Vandals cut club's future
A random act of vandalism has delivered a devastating blow for a baseball team that has worked tirelessly to establish itself in a local park.
Nylon field netting that provides crucial protection for spectators has been slashed causing the All Star Games that were to be held at Mt Roskill's Fearon Park last Saturday to be urgently relocated.
Central City Baseball president Cathy Trudeau was alerted to the damage by a council member who visited the park and saw the gaping hole left by vandals.
"Because there is no security at the park we don't know when it was done, and we have no idea why it was done," she says.
Team coach Tim Olliff says the section of netting, which measures approximately four metres long by two metres high, might have been cut for fishing.
"If somebody wants a piece of net then it's an easy option," he says. "But the massive void in the panel means that any balls hit in play will come through."
The net not only protects spectators, but also a walkway and a playground that is in close proximity.
For the modest club it is a saddening turn of events after years of perseverance to create suitable grounds for the team.
Ms Trudeau says it took the club half a decade to get a field. A professional-style diamond pitch and backstop netting was installed only last year thanks to financial support from the baseball community.
"Being a smaller club we don't have the funds to buy new nets, so we are at the mercy of people not to cut them down," she says.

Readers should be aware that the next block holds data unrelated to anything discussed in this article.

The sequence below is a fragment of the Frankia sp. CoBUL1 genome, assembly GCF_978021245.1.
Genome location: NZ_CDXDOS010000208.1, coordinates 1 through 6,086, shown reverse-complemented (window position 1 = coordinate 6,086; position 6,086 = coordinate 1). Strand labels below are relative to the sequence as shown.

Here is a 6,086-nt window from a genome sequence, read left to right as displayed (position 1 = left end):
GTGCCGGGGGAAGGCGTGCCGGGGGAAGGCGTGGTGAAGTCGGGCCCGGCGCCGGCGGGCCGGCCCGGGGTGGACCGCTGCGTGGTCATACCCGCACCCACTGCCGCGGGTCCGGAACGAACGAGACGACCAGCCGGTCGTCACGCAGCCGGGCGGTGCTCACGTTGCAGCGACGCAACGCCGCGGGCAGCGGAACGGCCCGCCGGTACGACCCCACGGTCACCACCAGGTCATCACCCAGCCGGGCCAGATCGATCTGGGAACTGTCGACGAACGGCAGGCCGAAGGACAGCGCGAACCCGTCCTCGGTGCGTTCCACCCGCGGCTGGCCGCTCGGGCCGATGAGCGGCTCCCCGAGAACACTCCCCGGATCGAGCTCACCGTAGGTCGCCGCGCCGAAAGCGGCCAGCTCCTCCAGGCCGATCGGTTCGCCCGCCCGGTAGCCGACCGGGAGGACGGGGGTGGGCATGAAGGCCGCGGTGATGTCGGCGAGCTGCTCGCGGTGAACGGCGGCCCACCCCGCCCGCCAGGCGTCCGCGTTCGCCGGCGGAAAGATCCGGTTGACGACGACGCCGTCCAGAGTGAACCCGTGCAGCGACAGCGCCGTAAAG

"I think vandals don't realise the consequences of what they do, we are a youth club so it's the kids that miss out."
The damage to the nets means the All Star Games that were to bring six clubs from around Auckland to Fearon Park last weekend had to be shifted at the last minute to Bayside Westhaven Baseball Club - where permanent wire fences are in place.
"I was up until almost midnight trying to reschedule the games, which we were really looking forward to hosting here because we want to have more visibility," Ms Trudeau says. "Things like this really cut us at the knees."
It is hoped the nets can be fixed before the baseball season begins in January.
However, the netting will cost several hundred dollars - and could be subject to repeated plundering.
"Ultimately the best solution will be getting a wire mesh net, which would cost somewhere in the vicinity of $10,000," Mr Olliff says.
Ms Trudeau says she will be appealing to the Puketapapa Local Board for some financial support.